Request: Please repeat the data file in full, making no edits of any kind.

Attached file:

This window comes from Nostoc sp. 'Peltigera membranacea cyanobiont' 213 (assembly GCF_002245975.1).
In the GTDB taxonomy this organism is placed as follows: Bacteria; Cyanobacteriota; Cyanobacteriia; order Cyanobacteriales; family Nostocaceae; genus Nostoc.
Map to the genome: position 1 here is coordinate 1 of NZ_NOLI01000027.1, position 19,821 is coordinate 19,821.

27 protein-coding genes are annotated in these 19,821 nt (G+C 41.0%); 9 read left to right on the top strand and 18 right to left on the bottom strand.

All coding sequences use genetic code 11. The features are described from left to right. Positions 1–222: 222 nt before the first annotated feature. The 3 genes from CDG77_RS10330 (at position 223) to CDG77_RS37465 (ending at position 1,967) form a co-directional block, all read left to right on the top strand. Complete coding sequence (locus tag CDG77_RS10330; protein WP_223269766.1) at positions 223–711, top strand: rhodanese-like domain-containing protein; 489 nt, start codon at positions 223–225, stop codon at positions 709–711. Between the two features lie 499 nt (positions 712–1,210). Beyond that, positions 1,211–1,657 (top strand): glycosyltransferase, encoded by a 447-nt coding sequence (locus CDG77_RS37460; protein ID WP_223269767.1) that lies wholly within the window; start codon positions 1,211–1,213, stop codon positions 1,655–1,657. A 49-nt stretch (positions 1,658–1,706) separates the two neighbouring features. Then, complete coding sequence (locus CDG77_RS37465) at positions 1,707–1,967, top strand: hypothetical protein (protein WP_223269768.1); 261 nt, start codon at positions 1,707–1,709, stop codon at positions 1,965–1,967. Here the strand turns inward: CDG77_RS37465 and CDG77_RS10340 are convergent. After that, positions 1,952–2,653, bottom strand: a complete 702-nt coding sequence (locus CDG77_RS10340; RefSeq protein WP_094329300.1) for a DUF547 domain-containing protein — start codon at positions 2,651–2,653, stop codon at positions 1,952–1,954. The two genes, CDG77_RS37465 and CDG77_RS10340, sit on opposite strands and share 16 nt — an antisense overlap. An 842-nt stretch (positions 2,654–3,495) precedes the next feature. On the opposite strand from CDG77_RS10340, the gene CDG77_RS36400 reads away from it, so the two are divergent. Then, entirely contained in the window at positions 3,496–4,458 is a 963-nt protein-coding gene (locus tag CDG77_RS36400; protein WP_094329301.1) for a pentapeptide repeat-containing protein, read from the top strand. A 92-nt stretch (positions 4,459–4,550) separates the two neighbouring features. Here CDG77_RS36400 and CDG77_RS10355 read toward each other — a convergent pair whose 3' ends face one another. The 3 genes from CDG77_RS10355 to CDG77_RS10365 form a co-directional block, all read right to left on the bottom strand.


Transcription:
This window comes from Nostoc sp. 'Peltigera membranacea cyanobiont' 213 (assembly GCF_002245975.1).
In the GTDB taxonomy this organism is placed as follows: Bacteria; Cyanobacteriota; Cyanobacteriia; order Cyanobacteriales; family Nostocaceae; genus Nostoc.
Map to the genome: position 1 here is coordinate 1 of NZ_NOLI01000027.1, position 19,821 is coordinate 19,821.

27 protein-coding genes are annotated in these 19,821 nt (G+C 41.0%); 9 read left to right on the top strand and 18 right to left on the bottom strand.

All coding sequences use genetic code 11. The features are described from left to right. Positions 1–222: 222 nt before the first annotated feature. The 3 genes from CDG77_RS10330 (at position 223) to CDG77_RS37465 (ending at position 1,967) form a co-directional block, all read left to right on the top strand. Complete coding sequence (locus tag CDG77_RS10330; protein WP_223269766.1) at positions 223–711, top strand: rhodanese-like domain-containing protein; 489 nt, start codon at positions 223–225, stop codon at positions 709–711. Between the two features lie 499 nt (positions 712–1,210). Beyond that, positions 1,211–1,657 (top strand): glycosyltransferase, encoded by a 447-nt coding sequence (locus CDG77_RS37460; protein ID WP_223269767.1) that lies wholly within the window; start codon positions 1,211–1,213, stop codon positions 1,655–1,657. A 49-nt stretch (positions 1,658–1,706) separates the two neighbouring features. Then, complete coding sequence (locus CDG77_RS37465) at positions 1,707–1,967, top strand: hypothetical protein (protein WP_223269768.1); 261 nt, start codon at positions 1,707–1,709, stop codon at positions 1,965–1,967. Here the strand turns inward: CDG77_RS37465 and CDG77_RS10340 are convergent. After that, positions 1,952–2,653, bottom strand: a complete 702-nt coding sequence (locus CDG77_RS10340; RefSeq protein WP_094329300.1) for a DUF547 domain-containing protein — start codon at positions 2,651–2,653, stop codon at positions 1,952–1,954. The two genes, CDG77_RS37465 and CDG77_RS10340, sit on opposite strands and share 16 nt — an antisense overlap. An 842-nt stretch (positions 2,654–3,495) precedes the next feature. On the opposite strand from CDG77_RS10340, the gene CDG77_RS36400 reads away from it, so the two are divergent. Then, entirely contained in the window at positions 3,496–4,458 is a 963-nt protein-coding gene (locus tag CDG77_RS36400; protein WP_094329301.1) for a pentapeptide repeat-containing protein, read from the top strand. A 92-nt stretch (positions 4,459–4,550) separates the two neighbouring features. Here CDG77_RS36400 and CDG77_RS10355 read toward each other — a convergent pair whose 3' ends face one another. The 3 genes from CDG77_RS10355 to CDG77_RS10365 form a co-directional block, all read right to left on the bottom strand.